She started drawing shapes, and I soon joined in (it’s not just multitouch, it’s also multi-user). Within about a minute the two of us had created the following evocative image:

Several people told us it looks a lot like sand painting. It’s hard to disagree.

Fast thumb-typing for one or two hands

Several people commented that it would be good to have a fast thumb-typing for SmartPhones that can work with a single hand, in case you don’t have two hands free.

The following variant seems to do the trick: The 14 fast characters are the same, but the other characters are “typed” not by chording, but rather by sliding off the original virtual key in one of the principal four directions.

Click on the image below to link to a java applet that shows the idea:

Using this approach, you can pick up a lot of extra speed by using both thumbs, but everything still works (albeit more slowly) with a single thumb.

Optimized non-visual thumb-chording

If you start from scratch, aiming to create the most efficient possible thumb-chording that does not require looking at your SmartPhone, you can do a lot better than Braille. For example, let’s start with the fact that over 75% of all characters typed are one of SPACE,E,T,A,O,N,R,I,S,H,D,L,C,U (roughly in descending order of frequency).

We can use the entire SmartPhone screen to lay out a 5×3 thumb keyboard with the following arrangement:














This keyboard has already taken care of more than 3/4 of all the characters you’ll ever type (we include two ways to type SPACE because it’s by far the most frequently typed character).

We can then get an additional 75 additional characters by “chording” with both thumbs at once, with the left thumb on one of the three left-most columns, and the right thumb on one of the three right-most columns. 75 characters is far more than needed to type all the letters, digits, punctuation and special characters on a keyboard.

I think this keyboard is going to be very fast to type on. Since all the other characters after those first 14 are used much less frequently, having them as two-thumb chords won’t slow you down very much.

Not only does this arrangement allow non-sighted people to type quickly, but it can also be used by anyone in a situation where you need to type quickly into your cellphone without looking at it (eg: during a meeting).

As is usual for keyboards for the non-sighted, there would be a tutorial mode that allows you to drag your thumbs over the keyboard to sound out each character.

Braille thumb-chording

About two years ago I wrote a series of posts here about using Braille on SmartPhones. Then just today I had a conversation with a visually impaired colleague, and discovered that there are still no fast text entry methods on SmartPhones if you are blind. Yes, there are text entry methods, but no fast ones. So I proposed the following approach, which I am going to try to implement on my handy dandy new Android phone.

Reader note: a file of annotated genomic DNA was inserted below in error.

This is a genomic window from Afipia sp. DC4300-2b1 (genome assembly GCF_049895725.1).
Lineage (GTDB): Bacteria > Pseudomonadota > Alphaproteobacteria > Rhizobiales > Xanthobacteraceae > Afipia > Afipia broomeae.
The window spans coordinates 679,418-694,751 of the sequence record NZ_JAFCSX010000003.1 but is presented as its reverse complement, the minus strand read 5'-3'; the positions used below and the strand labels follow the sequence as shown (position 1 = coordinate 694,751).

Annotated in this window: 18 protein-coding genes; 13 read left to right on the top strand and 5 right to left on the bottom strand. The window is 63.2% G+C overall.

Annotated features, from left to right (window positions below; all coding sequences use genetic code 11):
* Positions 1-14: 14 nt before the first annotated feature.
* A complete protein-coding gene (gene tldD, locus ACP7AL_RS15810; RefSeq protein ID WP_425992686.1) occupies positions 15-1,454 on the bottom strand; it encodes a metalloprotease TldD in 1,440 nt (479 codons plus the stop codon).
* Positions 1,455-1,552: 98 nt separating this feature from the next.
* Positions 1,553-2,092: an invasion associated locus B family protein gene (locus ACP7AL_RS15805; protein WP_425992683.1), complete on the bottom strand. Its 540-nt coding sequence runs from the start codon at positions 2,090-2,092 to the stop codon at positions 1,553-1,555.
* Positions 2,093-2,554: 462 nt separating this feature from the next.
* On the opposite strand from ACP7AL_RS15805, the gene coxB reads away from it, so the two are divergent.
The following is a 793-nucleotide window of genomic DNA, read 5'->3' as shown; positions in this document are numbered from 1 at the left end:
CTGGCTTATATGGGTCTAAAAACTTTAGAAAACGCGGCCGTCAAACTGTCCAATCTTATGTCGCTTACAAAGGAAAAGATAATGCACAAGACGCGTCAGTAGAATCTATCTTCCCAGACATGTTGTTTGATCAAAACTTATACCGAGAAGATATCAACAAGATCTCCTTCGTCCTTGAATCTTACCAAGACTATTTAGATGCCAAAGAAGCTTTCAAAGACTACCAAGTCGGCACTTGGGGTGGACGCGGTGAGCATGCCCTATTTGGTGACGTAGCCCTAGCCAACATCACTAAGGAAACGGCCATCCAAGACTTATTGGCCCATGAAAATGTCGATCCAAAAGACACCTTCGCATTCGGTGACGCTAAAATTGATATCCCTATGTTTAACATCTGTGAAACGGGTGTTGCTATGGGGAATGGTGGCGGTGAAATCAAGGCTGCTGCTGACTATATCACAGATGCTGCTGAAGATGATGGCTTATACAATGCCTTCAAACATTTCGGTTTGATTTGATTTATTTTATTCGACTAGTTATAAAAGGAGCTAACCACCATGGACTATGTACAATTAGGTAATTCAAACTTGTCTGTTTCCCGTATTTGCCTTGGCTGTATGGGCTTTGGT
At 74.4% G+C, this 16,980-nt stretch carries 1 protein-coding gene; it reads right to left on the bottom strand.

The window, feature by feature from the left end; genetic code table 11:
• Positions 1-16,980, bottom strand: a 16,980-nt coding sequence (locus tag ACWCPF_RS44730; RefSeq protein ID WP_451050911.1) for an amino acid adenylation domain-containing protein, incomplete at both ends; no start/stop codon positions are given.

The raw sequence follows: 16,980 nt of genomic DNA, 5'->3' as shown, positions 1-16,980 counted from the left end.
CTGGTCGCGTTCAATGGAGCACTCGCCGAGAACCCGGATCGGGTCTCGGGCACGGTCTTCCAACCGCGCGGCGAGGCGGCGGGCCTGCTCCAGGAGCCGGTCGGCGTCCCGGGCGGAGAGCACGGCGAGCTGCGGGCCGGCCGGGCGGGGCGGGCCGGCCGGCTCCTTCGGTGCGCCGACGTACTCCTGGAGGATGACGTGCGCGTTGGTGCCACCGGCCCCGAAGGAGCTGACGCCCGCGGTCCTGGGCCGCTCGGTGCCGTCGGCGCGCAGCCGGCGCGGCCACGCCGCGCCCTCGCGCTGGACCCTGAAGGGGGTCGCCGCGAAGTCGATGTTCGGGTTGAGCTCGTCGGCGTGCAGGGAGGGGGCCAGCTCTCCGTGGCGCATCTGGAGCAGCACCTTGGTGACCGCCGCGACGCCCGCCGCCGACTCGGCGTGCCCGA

Any Braille character consists of some combination of three dots on a left column, and some combination of three dots on a right column. For example, below are the 26 letters of the alphabet. Other six-dot combinations represent punctuation, numbers, and special characters:

I propose a thumb-chording method where your left thumb touches an on-screen button showing the dot combination for the left column, while your right thumb does the same for the right column. For characters where only one column has any dots, just use one thumb.

You can arrange these on-screen buttons as follows (in the image below, red represents buttons for the left thumb, blue for the right thumb):

This paragraph is for non-sighted people reading this: There are three rows, with five buttons in each row. Top row: L100 L010 L001 R111 R101. Middle row: L110 L011 unused R011 R110. Bottom row: L101 L111 R001 R010 R100.

Because there are so few buttons, each button is easy to find with your thumb, once you practice a bit (and that unused middle space could be used for meta-commands). In the actual app, you’ll be able to learn the button positions by dragging a thumb around, and the phone will sound out which button that thumb is over (and then you tap with your thumbs to actually type characters).

Painting with Kinect

This evening I finally got around to implementing a simple paint program with the Microsoft Kinect. I’m not using it the way you’re “supposed” to. For one thing, I’m pointing it down at a table from above, rather than forward toward me. For another, I’m ignoring all of Microsoft’s cool body recognition software, and instead using it just as a 3D camera (that is, a camera that gives you both color and distance).

After an evening of hacking, my paint program (well, it’s really more of a finger painting program) is still pretty crude. There’s no color yet, just black and white, like drawing with charcoal. But it does detect pressure, and it has my three favorite operations: add white, add black, and smudge. And of course it’s multitouch. 🙂

You can see from the first image below that the program does a pretty good job of detecting pressure (note the progression from the “1” to the “4”):

One cool thing about using the Kinect is that I’m getting an enormous amount of hand-shape information from that 3D camera. If I change the way I hold my hand, then instead of drawing white, fingers that are touching the surface will draw black:

If I hold my hand yet a third way, fingers that are touching the surface will smudge the drawing:

It’s not yet clear to me what are good hand positions for each of these things. It’s a very rich space. For example, I can use the 3D camera image to figure out the difference between straight and curled fingers, knuckle up or knuckle flat, wrist up or down, or hand leaning to one side. There is such a wealth of possibility to choose from. And I haven’t even gotten started on gestures that use both hands, which will allow a far greater wealth of expressive possibilities.

This painting program is really just a way to get started on “pointing a Kinect down at a table” interactions. What I really want to do this summer is create ways to puppeteer interactive virtual worlds via hand gestures — from music to character animation to lighting and camera cues.

Looks like it’s going to be a fun summer. 🙂